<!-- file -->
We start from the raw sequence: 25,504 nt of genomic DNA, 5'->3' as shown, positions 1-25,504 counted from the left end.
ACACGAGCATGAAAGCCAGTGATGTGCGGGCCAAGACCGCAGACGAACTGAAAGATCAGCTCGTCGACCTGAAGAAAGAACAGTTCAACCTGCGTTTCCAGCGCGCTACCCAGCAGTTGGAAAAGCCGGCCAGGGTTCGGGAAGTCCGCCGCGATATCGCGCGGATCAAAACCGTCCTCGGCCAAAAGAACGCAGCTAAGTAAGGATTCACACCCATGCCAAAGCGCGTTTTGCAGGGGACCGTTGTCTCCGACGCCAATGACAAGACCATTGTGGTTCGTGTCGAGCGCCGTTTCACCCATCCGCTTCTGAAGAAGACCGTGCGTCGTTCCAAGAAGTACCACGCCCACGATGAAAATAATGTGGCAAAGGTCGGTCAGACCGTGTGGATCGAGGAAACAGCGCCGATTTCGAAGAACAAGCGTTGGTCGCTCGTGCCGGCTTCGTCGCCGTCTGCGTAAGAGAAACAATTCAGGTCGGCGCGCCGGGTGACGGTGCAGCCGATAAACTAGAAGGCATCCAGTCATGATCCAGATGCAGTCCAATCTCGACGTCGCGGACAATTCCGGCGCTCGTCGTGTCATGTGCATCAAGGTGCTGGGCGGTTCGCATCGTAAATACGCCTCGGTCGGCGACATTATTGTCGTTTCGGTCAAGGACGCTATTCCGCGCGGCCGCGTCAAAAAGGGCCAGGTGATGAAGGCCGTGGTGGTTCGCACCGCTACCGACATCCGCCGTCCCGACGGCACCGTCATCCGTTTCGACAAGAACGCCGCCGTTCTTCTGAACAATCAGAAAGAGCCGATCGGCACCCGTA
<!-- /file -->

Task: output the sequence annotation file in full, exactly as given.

We start from the raw sequence: 25,504 nt of genomic DNA, 5'->3' as shown, positions 1-25,504 counted from the left end.
ACACGAGCATGAAAGCCAGTGATGTGCGGGCCAAGACCGCAGACGAACTGAAAGATCAGCTCGTCGACCTGAAGAAAGAACAGTTCAACCTGCGTTTCCAGCGCGCTACCCAGCAGTTGGAAAAGCCGGCCAGGGTTCGGGAAGTCCGCCGCGATATCGCGCGGATCAAAACCGTCCTCGGCCAAAAGAACGCAGCTAAGTAAGGATTCACACCCATGCCAAAGCGCGTTTTGCAGGGGACCGTTGTCTCCGACGCCAATGACAAGACCATTGTGGTTCGTGTCGAGCGCCGTTTCACCCATCCGCTTCTGAAGAAGACCGTGCGTCGTTCCAAGAAGTACCACGCCCACGATGAAAATAATGTGGCAAAGGTCGGTCAGACCGTGTGGATCGAGGAAACAGCGCCGATTTCGAAGAACAAGCGTTGGTCGCTCGTGCCGGCTTCGTCGCCGTCTGCGTAAGAGAAACAATTCAGGTCGGCGCGCCGGGTGACGGTGCAGCCGATAAACTAGAAGGCATCCAGTCATGATCCAGATGCAGTCCAATCTCGACGTCGCGGACAATTCCGGCGCTCGTCGTGTCATGTGCATCAAGGTGCTGGGCGGTTCGCATCGTAAATACGCCTCGGTCGGCGACATTATTGTCGTTTCGGTCAAGGACGCTATTCCGCGCGGCCGCGTCAAAAAGGGCCAGGTGATGAAGGCCGTGGTGGTTCGCACCGCTACCGACATCCGCCGTCCCGACGGCACCGTCATCCGTTTCGACAAGAACGCCGCCGTTCTTCTGAACAATCAGAAAGAGCCGATCGGCACCCGTA